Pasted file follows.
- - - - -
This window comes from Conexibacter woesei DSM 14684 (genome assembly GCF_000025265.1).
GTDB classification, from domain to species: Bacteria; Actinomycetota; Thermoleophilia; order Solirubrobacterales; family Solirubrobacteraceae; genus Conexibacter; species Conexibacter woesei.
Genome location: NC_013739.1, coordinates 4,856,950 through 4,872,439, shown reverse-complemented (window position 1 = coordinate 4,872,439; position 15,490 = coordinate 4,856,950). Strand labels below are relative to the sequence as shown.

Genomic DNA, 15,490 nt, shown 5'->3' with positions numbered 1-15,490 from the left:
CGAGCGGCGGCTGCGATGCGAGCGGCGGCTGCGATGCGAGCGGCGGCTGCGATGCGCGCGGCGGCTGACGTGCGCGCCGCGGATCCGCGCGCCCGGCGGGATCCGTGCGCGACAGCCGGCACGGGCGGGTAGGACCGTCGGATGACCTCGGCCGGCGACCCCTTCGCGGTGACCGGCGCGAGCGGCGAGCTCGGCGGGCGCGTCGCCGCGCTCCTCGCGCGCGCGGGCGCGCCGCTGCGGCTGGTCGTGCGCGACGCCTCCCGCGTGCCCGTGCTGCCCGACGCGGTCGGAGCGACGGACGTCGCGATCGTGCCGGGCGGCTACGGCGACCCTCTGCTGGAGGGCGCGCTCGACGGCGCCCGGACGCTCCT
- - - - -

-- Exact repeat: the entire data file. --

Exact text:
This window comes from Conexibacter woesei DSM 14684 (genome assembly GCF_000025265.1).
GTDB classification, from domain to species: Bacteria; Actinomycetota; Thermoleophilia; order Solirubrobacterales; family Solirubrobacteraceae; genus Conexibacter; species Conexibacter woesei.
Genome location: NC_013739.1, coordinates 4,856,950 through 4,872,439, shown reverse-complemented (window position 1 = coordinate 4,872,439; position 15,490 = coordinate 4,856,950). Strand labels below are relative to the sequence as shown.

Genomic DNA, 15,490 nt, shown 5'->3' with positions numbered 1-15,490 from the left:
CGAGCGGCGGCTGCGATGCGAGCGGCGGCTGCGATGCGAGCGGCGGCTGCGATGCGCGCGGCGGCTGACGTGCGCGCCGCGGATCCGCGCGCCCGGCGGGATCCGTGCGCGACAGCCGGCACGGGCGGGTAGGACCGTCGGATGACCTCGGCCGGCGACCCCTTCGCGGTGACCGGCGCGAGCGGCGAGCTCGGCGGGCGCGTCGCCGCGCTCCTCGCGCGCGCGGGCGCGCCGCTGCGGCTGGTCGTGCGCGACGCCTCCCGCGTGCCCGTGCTGCCCGACGCGGTCGGAGCGACGGACGTCGCGATCGTGCCGGGCGGCTACGGCGACCCTCTGCTGGAGGGCGCGCTCGACGGCGCCCGGACGCTCCT